Find out who owns your credit card and ensure you don’t miss out on the best credit card deals
Many banks and their various products, such as credit cards and current accounts, come under the umbrella over a wider banking group.
For example, the Royal Bank of Scotland (RBS) group controls RBS and Natwest banks and their credit cards. This does not necessarily impact you but it might be worth knowing in the event that you want to switch your credit card.
When switching your credit card provider, especially in the case of taking out a balance transfer or transferring debt from one credit card to another, knowing your banking groups could be important.
Who owns your credit card?
Understandably there can be a lot of confusion about who owns your credit card, and what the rules are around that.
With lesser known brands and famous retailers, it can be even more confusing. Who owns aqua credit cards? Who owns Tesco credit cards?
You can see our list below to see who owns your credit card provider (or handles their lending):
|Credit card brand||Owned by|
|AA||Bank of Ireland|
|American Express||American Express|
|aqua||NewDay (formerly Sav Credit)|
|British Airways||American Express|
|Bank of Scotland||Bank of Scotland|
|Black Diamond||Vanquis Bank|
|Capital One||Capital One|
|The Co-operative Bank||The Co-operative Bank|
|Halifax||Bank of Scotland|
|John Lewis Financial Services||HSBC|
|Post Office||Bank of Ireland|
|Sainsbury’s Bank||Sainsbury’s Bank|
|Tesco Bank||Tesco Bank|
|Vanquis Bank||Vanquis Bank|
Why you should know who your credit card provider is
There are two reasons why you may wish to know who your credit card provider is.
Firstly, balance transfer credit cards, which offer 0% interest for long periods, will never let you transfer a balance between the same credit card providers.
This means, if you have a Natwest credit card, and you apply for a new Natwest balance transfer credit card, you won’t be able to transfer debt between the cards. It always needs to be from a new provider.
The same almost always applies between banks under the same banking group, so if you have a Natwest credit card, you would not be able to transfer the balance to an RBS credit card, as they fall under the RBS group.
Secondly, some banking groups will not allow you to have more than one credit card from their range at the same time.
This might be because they want to reserve their other cards for ‘new customers’.
If you have one credit card for less than six months, and then apply for another from the same provider, you may get turned down for this reason.
You may also wish to know which banking group your current provider falls under after having a bad past experience and wanting to avoid it when switching to a new current account provider, for example.
However, it’s worth noting that many banks, even under the same banking group umbrella, offer different services and can often be very different from one another.
Who provides the best balance transfer cards?
Fortunately if you are seeking to transfer your balance you have quite few options, whoever owns your card. While the best balance transfer card, depends on what you want from a card, you can look at the cards with the longest 0% period, no upfront fee, or flexibility with long 0% periods for purchases and balance transfers.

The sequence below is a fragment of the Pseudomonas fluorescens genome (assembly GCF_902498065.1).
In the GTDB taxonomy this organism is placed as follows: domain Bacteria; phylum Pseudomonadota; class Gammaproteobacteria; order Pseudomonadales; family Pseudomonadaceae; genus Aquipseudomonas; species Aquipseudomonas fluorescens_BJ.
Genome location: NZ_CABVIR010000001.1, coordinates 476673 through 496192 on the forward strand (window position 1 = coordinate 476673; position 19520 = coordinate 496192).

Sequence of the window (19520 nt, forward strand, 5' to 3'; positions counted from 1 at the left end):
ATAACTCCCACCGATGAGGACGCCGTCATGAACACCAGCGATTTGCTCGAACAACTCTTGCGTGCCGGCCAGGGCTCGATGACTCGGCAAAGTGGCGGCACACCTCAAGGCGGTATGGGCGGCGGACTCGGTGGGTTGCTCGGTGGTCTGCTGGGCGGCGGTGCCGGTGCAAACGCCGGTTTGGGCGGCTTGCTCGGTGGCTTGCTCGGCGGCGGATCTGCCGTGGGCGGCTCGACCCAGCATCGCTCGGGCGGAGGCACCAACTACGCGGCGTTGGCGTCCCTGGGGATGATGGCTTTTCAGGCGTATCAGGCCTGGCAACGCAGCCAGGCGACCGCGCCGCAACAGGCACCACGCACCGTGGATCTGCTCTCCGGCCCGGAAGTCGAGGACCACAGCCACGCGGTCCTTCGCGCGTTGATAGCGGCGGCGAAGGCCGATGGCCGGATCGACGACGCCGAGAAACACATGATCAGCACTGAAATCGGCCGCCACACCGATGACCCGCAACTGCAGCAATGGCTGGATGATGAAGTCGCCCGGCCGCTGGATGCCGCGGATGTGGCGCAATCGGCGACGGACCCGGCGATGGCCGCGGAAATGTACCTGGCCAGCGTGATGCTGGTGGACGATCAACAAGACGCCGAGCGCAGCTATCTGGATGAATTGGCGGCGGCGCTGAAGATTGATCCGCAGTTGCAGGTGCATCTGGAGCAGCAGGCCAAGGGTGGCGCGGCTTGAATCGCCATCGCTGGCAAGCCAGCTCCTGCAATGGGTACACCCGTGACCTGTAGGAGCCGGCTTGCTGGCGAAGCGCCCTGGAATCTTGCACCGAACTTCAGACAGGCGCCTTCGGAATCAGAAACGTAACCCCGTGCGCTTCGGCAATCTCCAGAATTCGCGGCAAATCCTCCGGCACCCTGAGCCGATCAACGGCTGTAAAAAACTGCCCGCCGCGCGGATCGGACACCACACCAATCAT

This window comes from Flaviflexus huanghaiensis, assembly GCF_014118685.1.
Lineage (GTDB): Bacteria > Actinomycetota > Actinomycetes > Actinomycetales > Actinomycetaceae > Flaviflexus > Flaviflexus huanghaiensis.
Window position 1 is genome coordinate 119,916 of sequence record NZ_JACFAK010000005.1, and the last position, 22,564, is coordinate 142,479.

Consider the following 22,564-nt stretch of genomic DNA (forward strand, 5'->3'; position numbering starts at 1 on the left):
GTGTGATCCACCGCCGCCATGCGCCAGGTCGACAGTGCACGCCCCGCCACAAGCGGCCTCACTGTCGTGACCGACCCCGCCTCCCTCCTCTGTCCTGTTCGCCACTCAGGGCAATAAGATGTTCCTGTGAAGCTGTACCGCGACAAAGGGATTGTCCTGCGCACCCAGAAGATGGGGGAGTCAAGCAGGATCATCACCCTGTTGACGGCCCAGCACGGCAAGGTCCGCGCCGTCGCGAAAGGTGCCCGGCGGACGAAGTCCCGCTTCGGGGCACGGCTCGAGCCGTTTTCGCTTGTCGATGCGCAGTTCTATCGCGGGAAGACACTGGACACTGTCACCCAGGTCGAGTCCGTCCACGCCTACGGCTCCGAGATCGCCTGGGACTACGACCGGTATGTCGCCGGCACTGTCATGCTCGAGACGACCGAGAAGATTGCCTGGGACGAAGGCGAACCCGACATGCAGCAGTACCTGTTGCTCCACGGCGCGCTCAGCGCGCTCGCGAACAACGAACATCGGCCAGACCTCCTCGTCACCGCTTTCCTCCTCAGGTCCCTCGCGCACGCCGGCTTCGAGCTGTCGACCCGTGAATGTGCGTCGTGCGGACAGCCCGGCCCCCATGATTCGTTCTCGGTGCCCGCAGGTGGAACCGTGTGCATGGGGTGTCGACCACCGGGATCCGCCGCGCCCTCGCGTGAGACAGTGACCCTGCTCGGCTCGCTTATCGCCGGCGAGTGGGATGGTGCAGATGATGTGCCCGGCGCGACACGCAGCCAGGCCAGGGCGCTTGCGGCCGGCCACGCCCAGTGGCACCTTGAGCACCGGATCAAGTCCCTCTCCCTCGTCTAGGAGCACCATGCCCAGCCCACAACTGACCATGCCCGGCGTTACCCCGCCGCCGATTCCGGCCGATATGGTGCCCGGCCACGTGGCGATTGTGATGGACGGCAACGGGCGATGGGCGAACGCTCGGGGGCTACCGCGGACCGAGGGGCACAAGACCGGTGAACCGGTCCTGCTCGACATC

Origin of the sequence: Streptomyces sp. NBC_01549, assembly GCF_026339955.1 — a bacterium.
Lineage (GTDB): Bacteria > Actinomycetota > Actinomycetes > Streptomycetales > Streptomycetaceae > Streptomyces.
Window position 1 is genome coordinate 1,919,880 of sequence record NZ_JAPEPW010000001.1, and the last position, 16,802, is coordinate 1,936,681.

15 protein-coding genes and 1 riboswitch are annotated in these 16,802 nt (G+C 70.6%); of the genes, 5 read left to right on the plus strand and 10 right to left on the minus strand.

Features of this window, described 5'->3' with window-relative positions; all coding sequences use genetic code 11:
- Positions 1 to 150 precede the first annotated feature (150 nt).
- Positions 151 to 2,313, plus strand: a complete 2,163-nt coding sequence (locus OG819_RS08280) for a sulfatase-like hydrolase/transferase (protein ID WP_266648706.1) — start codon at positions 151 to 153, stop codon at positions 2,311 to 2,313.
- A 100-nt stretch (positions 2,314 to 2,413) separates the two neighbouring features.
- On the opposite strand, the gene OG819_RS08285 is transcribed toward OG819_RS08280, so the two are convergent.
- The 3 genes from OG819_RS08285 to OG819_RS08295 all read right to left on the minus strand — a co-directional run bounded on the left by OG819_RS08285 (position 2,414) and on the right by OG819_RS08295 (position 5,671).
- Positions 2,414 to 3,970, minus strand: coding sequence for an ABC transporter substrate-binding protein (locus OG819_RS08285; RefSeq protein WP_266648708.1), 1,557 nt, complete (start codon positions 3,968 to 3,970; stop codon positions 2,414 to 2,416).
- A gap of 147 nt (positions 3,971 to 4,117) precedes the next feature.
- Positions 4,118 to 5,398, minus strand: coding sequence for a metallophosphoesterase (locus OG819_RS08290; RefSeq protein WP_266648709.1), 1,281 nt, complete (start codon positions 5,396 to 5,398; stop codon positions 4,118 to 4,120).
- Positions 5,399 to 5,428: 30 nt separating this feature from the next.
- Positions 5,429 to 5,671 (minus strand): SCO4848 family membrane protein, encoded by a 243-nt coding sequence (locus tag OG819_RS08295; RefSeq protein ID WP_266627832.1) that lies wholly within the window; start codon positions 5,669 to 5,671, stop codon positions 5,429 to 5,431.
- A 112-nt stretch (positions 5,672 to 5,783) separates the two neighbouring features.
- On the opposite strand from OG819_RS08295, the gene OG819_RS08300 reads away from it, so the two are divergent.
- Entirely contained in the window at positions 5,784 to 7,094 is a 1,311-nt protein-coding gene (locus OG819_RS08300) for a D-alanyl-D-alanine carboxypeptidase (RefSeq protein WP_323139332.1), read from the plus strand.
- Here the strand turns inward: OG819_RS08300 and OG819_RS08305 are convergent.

Longest 0% period
Virgin are offering the longest ever interest free balance transfer period of 40 months. But this is a limited offer, only available to those who apply before 9 September 2015.
However the 2.99% transfer fee does push the upfront fees into the more expensive end of the market, so check that the extra four months are worth the fee.
- No transfers from: Virgin Money cards
Tesco’s card gives you 19 months of interest free borrowing for no upfront fee. After your 19 months is up they will levy 18.9% interest on your balance.
- No transfers from: Tesco Bank credit cards
0% purchase and balance transfer combined
The Santander 123 is a versatile card that offers you interest-free balance transfers and purchases for just under two years.
- No transfers from: Santander credit cards
Can I have more than one card by the same provider?
Applying for a credit card by the same issuer does not just pose a restriction on balance transfers.
Some providers will not consider you eligible to apply for two versions of their cards at the same time.
For example, can you apply for a Luma credit card if you already have a Capital One credit card, and vice versa?
Capital One issues Luma credit cards as well their own credit cards, but you may not be able to have both at the same time.
As a general rule, and as mentioned previously, credit card providers usually want you to be a customer for longer than six months before taking out another of their products – this is the case for Luma and Capital One.
The length of time varies, so check the terms and conditions on the credit card provider’s application page if you are not sure.
In the case of some credit card providers, the issue of being a customer for a short period is not necessarily an issue, but you will likely not be eligible for any introductory offers, so you should think about why you’re applying for another credit card.
It’s also worth noting that issuers such as American Express who have licenses on other credit card providers’ brands, may also create some restrictions of their own.
For example, a Lloyds credit card with an American Express license, which gives you, say, Avios points on shopping may restrict you from getting the introductory offers on any other American Express credit card.
Applying for too many credit cards in a short space of time can also affect your credit score.
If you’re in doubt about your credit history, you can get your free credit report and score here.